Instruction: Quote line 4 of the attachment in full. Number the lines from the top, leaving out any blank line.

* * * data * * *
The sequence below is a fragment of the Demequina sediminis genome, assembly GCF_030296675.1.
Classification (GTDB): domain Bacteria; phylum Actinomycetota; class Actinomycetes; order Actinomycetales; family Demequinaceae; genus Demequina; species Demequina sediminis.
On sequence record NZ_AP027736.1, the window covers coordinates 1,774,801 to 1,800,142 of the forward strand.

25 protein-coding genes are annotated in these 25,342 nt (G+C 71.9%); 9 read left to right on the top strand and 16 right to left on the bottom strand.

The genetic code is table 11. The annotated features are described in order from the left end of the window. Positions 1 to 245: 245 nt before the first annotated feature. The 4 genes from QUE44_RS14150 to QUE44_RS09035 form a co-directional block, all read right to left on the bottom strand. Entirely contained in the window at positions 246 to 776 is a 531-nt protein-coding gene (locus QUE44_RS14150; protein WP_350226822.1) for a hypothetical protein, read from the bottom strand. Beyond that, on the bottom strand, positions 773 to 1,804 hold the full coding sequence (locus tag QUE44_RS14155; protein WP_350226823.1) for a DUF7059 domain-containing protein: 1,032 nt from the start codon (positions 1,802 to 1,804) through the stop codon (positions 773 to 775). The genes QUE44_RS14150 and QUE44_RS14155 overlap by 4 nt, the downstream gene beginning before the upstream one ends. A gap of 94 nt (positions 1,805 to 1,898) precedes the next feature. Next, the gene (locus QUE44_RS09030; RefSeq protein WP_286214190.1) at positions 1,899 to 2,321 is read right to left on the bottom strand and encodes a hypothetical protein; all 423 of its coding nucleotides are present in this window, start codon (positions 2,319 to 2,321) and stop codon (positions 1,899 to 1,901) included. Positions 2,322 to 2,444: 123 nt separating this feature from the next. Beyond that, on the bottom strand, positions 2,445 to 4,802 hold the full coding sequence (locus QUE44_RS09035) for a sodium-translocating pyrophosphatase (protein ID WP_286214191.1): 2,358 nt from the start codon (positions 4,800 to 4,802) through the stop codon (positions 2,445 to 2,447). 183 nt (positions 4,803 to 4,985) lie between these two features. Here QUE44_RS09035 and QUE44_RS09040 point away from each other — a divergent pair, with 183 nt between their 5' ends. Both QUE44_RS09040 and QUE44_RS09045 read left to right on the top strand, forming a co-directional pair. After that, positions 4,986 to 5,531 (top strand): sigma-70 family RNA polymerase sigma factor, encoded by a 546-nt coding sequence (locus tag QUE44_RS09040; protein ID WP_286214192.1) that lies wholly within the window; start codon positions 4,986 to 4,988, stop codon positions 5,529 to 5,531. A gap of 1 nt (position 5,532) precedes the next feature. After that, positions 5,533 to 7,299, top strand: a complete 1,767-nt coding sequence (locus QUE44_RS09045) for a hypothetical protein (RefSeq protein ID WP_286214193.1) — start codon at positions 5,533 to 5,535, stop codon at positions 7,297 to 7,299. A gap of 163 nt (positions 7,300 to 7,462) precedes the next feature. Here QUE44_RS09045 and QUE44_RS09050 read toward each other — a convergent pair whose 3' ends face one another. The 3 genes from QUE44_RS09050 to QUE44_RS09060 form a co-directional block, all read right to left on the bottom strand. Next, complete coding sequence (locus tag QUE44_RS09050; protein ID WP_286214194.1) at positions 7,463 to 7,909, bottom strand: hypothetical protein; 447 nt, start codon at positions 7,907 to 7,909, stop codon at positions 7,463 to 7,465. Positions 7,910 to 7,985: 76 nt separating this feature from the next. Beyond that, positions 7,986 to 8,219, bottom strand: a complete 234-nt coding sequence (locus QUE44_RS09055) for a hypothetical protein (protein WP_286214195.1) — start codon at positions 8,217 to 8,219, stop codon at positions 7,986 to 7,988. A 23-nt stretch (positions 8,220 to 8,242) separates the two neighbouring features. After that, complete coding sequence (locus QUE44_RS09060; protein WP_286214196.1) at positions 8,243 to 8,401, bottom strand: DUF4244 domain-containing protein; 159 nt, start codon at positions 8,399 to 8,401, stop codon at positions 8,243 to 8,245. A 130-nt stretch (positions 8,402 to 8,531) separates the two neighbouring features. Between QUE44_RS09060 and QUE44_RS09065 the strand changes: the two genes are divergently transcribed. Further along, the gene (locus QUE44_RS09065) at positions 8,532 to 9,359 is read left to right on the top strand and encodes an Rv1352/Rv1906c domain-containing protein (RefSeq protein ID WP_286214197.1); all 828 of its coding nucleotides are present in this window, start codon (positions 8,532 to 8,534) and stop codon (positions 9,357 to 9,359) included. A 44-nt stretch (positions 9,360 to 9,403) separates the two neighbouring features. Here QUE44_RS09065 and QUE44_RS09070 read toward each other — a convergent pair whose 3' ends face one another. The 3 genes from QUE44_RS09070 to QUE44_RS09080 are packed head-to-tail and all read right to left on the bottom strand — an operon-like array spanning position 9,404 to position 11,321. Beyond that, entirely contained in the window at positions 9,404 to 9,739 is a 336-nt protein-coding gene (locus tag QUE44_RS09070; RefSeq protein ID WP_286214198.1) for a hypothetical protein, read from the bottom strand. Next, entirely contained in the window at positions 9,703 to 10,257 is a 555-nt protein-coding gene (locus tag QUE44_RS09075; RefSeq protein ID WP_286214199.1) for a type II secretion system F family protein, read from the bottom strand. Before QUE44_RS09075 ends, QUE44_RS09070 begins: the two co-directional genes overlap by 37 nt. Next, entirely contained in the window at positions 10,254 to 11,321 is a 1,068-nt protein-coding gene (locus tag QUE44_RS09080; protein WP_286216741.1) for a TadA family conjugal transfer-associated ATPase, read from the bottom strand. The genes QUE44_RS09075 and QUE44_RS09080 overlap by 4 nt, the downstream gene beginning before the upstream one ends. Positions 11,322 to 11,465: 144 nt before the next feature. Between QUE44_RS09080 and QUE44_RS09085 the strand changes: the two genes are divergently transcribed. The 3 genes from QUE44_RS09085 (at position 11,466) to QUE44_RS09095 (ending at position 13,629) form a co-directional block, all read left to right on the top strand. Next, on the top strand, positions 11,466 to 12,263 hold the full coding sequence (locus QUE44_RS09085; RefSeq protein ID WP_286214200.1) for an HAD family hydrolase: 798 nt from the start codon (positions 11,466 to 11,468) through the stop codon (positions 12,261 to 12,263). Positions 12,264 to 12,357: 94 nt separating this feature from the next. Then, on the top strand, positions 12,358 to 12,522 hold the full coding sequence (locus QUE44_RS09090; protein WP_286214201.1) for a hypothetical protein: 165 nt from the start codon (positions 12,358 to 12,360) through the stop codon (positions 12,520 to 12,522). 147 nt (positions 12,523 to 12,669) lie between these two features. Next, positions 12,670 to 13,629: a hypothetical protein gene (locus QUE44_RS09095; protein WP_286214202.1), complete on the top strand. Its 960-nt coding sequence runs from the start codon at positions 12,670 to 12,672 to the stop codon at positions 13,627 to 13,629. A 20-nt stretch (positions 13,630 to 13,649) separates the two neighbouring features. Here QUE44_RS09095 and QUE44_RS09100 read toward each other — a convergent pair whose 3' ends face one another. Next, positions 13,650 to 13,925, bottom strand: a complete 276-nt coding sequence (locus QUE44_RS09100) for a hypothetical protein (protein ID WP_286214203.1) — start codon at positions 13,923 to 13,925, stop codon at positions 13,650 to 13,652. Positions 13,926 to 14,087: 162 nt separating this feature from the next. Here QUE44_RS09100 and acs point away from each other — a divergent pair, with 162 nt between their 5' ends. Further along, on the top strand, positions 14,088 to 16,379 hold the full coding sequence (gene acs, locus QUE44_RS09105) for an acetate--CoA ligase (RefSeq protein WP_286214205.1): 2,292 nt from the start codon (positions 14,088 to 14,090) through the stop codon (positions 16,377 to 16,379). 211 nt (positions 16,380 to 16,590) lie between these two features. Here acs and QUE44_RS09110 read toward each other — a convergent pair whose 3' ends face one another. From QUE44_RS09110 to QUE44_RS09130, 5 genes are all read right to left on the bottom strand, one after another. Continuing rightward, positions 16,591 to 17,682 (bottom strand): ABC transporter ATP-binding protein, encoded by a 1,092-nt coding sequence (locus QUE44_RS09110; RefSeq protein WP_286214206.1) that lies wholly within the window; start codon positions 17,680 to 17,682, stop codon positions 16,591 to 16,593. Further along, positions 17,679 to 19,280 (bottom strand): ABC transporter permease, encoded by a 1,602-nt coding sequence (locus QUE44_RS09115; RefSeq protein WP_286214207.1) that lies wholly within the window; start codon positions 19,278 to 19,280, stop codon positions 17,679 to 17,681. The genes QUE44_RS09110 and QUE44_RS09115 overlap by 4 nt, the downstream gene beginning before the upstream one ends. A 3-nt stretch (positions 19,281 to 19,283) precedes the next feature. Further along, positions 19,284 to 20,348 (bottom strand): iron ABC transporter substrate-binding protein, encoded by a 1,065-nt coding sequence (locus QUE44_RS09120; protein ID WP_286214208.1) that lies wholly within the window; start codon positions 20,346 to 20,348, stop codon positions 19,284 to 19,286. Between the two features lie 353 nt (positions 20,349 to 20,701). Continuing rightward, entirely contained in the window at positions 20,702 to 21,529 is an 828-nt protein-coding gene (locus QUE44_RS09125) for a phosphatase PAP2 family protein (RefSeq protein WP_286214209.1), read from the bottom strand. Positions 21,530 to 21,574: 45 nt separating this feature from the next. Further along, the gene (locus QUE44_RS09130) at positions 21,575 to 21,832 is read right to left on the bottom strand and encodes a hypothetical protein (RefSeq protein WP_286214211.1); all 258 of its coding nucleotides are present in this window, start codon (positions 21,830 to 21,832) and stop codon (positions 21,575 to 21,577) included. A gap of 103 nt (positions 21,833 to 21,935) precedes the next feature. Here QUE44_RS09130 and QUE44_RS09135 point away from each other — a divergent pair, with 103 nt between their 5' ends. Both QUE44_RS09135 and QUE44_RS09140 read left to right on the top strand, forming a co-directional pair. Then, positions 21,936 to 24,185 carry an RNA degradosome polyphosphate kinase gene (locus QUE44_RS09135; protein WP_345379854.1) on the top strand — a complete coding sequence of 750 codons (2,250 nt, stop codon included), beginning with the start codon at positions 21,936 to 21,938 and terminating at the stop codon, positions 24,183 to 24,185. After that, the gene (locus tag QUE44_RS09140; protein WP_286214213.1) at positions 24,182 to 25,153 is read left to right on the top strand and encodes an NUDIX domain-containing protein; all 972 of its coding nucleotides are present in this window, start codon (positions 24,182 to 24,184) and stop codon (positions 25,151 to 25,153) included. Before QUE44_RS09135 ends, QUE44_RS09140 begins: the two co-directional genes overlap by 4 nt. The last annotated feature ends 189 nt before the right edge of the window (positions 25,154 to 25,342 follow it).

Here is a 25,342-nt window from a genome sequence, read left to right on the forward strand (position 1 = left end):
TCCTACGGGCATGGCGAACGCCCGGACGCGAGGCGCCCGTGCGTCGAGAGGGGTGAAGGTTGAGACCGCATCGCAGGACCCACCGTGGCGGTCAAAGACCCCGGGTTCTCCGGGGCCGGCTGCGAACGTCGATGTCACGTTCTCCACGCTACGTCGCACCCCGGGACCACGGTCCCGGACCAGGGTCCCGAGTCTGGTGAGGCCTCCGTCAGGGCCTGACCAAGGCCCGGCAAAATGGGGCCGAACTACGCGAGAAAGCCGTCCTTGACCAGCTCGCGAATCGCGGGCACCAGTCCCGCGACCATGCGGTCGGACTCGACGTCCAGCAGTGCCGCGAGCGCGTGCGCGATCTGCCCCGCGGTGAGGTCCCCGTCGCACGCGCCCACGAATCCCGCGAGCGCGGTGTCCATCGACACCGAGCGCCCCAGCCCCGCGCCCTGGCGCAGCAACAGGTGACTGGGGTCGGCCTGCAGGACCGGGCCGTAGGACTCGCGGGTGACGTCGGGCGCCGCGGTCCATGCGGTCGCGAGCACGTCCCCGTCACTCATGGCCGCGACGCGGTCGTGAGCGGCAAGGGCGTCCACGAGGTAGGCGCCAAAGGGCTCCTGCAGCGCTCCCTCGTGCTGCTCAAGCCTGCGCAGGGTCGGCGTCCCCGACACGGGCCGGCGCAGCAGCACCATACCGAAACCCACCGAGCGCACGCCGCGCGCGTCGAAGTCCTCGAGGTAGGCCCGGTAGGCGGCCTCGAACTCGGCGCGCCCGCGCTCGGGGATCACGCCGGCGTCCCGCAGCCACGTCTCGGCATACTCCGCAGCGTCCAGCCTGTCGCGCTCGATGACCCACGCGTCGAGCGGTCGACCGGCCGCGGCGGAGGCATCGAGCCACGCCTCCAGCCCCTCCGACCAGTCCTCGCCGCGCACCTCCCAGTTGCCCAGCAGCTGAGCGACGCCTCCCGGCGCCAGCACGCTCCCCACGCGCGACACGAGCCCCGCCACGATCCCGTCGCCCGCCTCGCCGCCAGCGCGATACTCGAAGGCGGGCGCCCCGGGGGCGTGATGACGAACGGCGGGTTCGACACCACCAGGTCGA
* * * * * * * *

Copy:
25 protein-coding genes are annotated in these 25,342 nt (G+C 71.9%); 9 read left to right on the top strand and 16 right to left on the bottom strand.